Pongpanit, Atit (2011). The bitter–sweet portrayals of expressing and maintaining “non‐normative” genders and sexualities in Thai mainstream cinema from 1980 to 2010. PhD dissertation, SOAS (School of Oriental and African Studies), University of London. PDF Download. Download Page.
Son, Dinh Thai (2007). Commodification of pleasure: A Study of Male Migrant Sex Workers in Hanoi, Vietnam. Master's Dissertation, Health Social Science, Mahidol University, Thailand. PDF Download. PDF Download. Abstract.Suwatcharapinun, Sant (2005). Spaces of Male Prostitution: Tactics, Performativity and Gay Identities in Streets, Go-Go Bars and Magazines in Contemporary Bangkok, Thailand. PhD. Dissertation, University of London. PDF Download. Download Page.
Lizada, Miguel Antonio Nograles (2011). Gay Poets and the Urbanism of Manila and Singapore. Master's Dissertation, Department of English Language and Literature, National University of Singapore. Download Page.Tan, Kok Kee (2011). Stand up for Singapore? Gay men and the cultural politics of national belonging in the Lion City. PhD. Dissertation, Antropology, University of Illinois at Urbana-Champaign. PDF Download. Download Page.
Widyaningsih, Eka (2010). The Social Movement of Gay Community in Gus Van Sant Film Entitled The Tome of Harvey Milk. Undergraduate Dissertation, Strata-1 Degree in Literature, English Department, Diponegoro University, Semerang, Indonesia. PDF Download. Download Page.
Abstract by author: This thesis is a re-presentation of movements contemporaneous with the emergence of gay identity in Hong Kong. Such movements can be traced, within the particular history marked by a multiplicity of events ranging from the MacLean Incident (1980) to the decriminalisation of homosexuality (1991), and to the more recent development of the Equal Opportunities Bill (1995-6). These movements involve the simultaneous transformation of the subjects and their social situations. Subjects who are seen as driving the movement are constantly being re-invented, they are ‘homosexual’ (----), ‘gay’ (--), ‘gei-lo’ (---) and ‘tung-ji’ (comrades, ---). They also find themselves in a social situation which is constantly transformed with regard to these ‘new’ identities through discourses interweaving gender, sex, love, family, race, religion, nationality, and so on.
This investigation into gay identity constitution develops a way of theorising identity. The processes of identity constitution conceptualised differently by Derrida, Laclau/Mouffe, Foucalt, Bhabha, Deleuze and Guattari are drawn together to articulate a theory of movement elucidating the continuous dynamic processes which constitute identity. It is through movement that identity emerges. Movement is a conceptualisation of the political moments of the subject in creating and recreating himself.
The moment an individual becomes a member of gay collectivity, he simultaneously initiates a process of individual identification and participates in the re-creation of a group identity. There are also moments., when groups of gay men create new socio-political spaces by forming new alliances. At the moment of self-invention, interpersonal engagement, and creation of new communities, new space emerges and sedimented social concepts are re-activated. When moments like these are put together through processes of articulation, movement is created. Analysis of these moments produce articulations of movements which open up new space for political engagement and expand contestational possibilities.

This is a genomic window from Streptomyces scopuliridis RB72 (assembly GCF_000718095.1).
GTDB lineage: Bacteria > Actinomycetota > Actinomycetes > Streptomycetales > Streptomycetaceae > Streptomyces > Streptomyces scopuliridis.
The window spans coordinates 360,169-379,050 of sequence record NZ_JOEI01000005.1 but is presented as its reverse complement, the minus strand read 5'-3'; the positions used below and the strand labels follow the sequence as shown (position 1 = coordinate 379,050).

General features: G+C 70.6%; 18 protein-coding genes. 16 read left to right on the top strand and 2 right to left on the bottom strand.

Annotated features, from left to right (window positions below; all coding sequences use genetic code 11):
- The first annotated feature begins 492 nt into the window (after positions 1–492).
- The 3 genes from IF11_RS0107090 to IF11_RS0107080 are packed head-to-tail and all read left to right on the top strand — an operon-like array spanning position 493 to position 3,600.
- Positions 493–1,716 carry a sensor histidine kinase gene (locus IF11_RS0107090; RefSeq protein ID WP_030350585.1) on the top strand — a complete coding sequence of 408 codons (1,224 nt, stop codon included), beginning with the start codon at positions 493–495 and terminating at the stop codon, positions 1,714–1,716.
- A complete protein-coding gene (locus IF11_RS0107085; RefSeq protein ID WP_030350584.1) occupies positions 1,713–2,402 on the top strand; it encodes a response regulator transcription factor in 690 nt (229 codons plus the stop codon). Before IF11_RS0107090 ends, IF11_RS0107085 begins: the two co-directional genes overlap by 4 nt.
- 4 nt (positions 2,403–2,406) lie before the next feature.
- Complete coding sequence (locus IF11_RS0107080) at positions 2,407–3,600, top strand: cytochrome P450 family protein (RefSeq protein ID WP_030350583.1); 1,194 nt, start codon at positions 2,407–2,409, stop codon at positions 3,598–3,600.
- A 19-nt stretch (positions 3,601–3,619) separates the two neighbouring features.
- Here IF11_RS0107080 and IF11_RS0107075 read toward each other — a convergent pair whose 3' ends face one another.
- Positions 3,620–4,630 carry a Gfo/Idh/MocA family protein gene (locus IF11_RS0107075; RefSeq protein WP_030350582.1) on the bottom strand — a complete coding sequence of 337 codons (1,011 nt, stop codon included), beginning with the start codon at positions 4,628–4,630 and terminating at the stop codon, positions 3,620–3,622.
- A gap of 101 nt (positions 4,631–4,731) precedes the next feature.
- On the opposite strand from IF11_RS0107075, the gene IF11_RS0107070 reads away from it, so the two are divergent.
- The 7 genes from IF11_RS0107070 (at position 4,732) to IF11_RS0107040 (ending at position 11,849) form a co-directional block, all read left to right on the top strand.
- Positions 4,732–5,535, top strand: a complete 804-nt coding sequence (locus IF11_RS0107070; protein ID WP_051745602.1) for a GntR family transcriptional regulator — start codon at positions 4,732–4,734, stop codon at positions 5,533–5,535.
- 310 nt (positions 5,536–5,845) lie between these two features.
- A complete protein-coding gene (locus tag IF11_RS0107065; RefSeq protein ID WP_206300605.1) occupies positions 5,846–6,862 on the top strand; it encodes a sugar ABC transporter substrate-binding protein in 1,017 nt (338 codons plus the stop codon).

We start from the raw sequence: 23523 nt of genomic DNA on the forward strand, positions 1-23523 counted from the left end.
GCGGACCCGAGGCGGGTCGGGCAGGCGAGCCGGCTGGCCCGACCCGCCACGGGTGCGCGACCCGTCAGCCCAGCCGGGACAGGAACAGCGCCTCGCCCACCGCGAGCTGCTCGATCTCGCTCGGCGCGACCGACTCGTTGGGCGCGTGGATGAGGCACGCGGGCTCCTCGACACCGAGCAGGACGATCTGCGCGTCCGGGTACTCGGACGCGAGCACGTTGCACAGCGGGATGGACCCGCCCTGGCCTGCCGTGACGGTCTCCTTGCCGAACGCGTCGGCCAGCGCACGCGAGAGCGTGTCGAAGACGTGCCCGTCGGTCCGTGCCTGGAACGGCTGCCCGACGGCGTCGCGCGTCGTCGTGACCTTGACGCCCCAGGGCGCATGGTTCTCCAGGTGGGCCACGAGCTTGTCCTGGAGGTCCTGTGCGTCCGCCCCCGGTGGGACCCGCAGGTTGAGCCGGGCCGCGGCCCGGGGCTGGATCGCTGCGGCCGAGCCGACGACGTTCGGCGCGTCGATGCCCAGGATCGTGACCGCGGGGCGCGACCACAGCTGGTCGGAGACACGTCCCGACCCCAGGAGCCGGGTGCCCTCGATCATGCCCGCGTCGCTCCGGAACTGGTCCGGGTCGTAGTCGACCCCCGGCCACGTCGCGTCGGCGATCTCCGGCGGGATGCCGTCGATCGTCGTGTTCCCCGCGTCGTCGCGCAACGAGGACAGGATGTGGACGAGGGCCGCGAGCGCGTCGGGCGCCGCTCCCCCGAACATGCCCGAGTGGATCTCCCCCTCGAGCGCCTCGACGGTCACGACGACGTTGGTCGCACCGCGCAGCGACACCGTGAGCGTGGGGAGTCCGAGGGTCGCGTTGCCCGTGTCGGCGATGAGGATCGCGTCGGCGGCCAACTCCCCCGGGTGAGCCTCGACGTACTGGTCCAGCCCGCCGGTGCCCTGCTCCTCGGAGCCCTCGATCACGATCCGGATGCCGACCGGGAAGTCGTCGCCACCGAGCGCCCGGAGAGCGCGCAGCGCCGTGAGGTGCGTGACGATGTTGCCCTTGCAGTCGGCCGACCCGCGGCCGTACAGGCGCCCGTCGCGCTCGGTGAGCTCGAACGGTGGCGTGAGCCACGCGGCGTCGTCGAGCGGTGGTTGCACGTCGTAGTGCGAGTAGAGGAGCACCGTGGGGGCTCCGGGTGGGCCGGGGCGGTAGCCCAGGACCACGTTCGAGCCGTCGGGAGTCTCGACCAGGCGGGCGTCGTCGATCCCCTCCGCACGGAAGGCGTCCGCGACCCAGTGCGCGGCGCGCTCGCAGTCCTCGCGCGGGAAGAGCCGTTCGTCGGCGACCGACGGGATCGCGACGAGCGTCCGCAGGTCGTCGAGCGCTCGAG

Howard RS (1996).Falling into the gay world: manhood, marriage, and family in Indonesia. PH.D. Thesis, University of Illinois at Urbana-Champaign, DAI Vol. 57:11A, p. 4801, 369 pages.
Abstract by author: This thesis examines conceptions of homosexuality among lower income gay men of various ethnicities in Jakarta, Indonesia. The primary focus is on the relationship between homosexuality and conceptions of male gender, and it is argued that sexuality plays a minimal role in defining adult male identity in Indonesia which is instead achieved through marriage and reproduction. While the significance of family in defining individual identity is well demonstrated in the literature for many Asia countries, this thesis examines the problematic incorporation and resistance to local and national cultural conceptions which define men as necessarily married and integrated into a ‘traditional’ family structure. Particular focus is on Jakarta’s first gay organization, the Associated Brotherhood for People of the Same Heart (IPOOS), which now draws over a thousand people to its monthly meetings and weekly drag performances. Within daily organizational life and during public performances, the men of this study creatively reformulated dominant Indonesian conceptions and family and male identity by incorporating them into an gay social domain. Though analysis of over 100 life narratives collected over a three year period (1991-1994), this thesis argues that Indonesians hold a somewhat distinct conception of homosexuality as a social produced phenomena initially formed in early childhood family relationships and later reinforced through social and sexual interaction with other ‘gay’ men. Indonesians, therefore, often envision homosexuality as a socially malleable phenomena which is negotiated, contextual, and subject to change through the life-course. Nonetheless, the introduction of Western-European conceptions of homosexuality and gay identity have opened up new conceptual spaces for reconceptualizing homosexuality and its relationship to male identity.